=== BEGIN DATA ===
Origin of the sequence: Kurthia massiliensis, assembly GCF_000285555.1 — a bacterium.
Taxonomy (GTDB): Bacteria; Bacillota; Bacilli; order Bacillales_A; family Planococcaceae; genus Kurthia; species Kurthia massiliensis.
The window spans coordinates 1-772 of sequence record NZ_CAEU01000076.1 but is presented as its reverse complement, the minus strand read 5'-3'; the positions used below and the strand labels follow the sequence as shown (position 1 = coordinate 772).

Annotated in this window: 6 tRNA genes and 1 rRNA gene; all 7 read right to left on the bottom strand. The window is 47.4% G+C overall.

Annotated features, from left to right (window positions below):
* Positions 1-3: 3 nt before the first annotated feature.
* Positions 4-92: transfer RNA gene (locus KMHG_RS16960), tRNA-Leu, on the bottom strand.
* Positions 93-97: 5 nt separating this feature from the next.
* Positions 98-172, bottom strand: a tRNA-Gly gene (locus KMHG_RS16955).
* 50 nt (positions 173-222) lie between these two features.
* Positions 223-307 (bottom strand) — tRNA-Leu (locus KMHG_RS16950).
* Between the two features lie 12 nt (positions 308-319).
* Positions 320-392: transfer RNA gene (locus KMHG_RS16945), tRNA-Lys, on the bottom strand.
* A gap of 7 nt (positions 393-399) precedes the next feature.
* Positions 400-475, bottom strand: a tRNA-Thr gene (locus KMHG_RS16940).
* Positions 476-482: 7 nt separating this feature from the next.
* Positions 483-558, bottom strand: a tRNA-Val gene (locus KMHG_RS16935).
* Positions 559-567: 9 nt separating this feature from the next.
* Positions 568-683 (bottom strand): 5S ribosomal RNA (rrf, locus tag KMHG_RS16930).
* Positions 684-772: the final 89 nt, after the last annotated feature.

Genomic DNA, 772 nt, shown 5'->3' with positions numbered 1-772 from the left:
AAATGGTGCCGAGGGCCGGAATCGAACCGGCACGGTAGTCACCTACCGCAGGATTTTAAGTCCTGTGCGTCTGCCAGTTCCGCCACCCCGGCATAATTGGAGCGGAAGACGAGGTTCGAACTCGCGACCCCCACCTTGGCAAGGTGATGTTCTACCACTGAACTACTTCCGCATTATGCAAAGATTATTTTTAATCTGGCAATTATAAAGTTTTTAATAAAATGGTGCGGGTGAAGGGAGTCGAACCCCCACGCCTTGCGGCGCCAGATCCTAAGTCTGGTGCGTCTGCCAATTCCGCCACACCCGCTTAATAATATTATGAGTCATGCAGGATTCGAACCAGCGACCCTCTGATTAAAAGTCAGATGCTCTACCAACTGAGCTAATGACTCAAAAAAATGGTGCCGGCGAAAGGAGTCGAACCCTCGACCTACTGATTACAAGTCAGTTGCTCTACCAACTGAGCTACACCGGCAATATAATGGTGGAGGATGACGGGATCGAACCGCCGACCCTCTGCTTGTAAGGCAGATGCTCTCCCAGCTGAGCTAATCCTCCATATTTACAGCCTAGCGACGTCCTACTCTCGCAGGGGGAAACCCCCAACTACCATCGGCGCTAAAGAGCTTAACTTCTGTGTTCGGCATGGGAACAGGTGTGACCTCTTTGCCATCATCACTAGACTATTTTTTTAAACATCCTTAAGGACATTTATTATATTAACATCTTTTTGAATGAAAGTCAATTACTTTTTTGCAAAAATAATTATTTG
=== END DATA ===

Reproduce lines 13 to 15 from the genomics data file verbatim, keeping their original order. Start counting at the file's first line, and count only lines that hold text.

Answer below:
* Positions 320-392: transfer RNA gene (locus KMHG_RS16945), tRNA-Lys, on the bottom strand.
* A gap of 7 nt (positions 393-399) precedes the next feature.
* Positions 400-475, bottom strand: a tRNA-Thr gene (locus KMHG_RS16940).